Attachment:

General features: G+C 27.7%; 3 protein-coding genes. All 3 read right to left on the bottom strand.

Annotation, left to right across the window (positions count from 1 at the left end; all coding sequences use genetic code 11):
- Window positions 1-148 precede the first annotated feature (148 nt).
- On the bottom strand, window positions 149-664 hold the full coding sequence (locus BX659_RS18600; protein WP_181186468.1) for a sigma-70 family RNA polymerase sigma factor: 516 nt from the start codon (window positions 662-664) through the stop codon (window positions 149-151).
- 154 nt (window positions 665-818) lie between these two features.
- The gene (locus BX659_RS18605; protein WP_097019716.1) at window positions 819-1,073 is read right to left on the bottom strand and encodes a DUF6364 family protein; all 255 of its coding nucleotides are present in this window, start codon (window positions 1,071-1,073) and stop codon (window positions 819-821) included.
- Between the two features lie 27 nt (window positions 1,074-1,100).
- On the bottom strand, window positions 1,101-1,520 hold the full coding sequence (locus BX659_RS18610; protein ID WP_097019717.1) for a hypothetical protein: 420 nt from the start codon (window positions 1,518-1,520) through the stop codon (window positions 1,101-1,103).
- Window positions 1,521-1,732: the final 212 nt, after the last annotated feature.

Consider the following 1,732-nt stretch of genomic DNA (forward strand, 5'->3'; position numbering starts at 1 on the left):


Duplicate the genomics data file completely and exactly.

General features: G+C 27.7%; 3 protein-coding genes. All 3 read right to left on the bottom strand.

Annotation, left to right across the window (positions count from 1 at the left end; all coding sequences use genetic code 11):
- Window positions 1-148 precede the first annotated feature (148 nt).
- On the bottom strand, window positions 149-664 hold the full coding sequence (locus BX659_RS18600; protein WP_181186468.1) for a sigma-70 family RNA polymerase sigma factor: 516 nt from the start codon (window positions 662-664) through the stop codon (window positions 149-151).
- 154 nt (window positions 665-818) lie between these two features.
- The gene (locus BX659_RS18605; protein WP_097019716.1) at window positions 819-1,073 is read right to left on the bottom strand and encodes a DUF6364 family protein; all 255 of its coding nucleotides are present in this window, start codon (window positions 1,071-1,073) and stop codon (window positions 819-821) included.
- Between the two features lie 27 nt (window positions 1,074-1,100).
- On the bottom strand, window positions 1,101-1,520 hold the full coding sequence (locus BX659_RS18610; protein ID WP_097019717.1) for a hypothetical protein: 420 nt from the start codon (window positions 1,518-1,520) through the stop codon (window positions 1,101-1,103).
- Window positions 1,521-1,732: the final 212 nt, after the last annotated feature.

Consider the following 1,732-nt stretch of genomic DNA (forward strand, 5'->3'; position numbering starts at 1 on the left):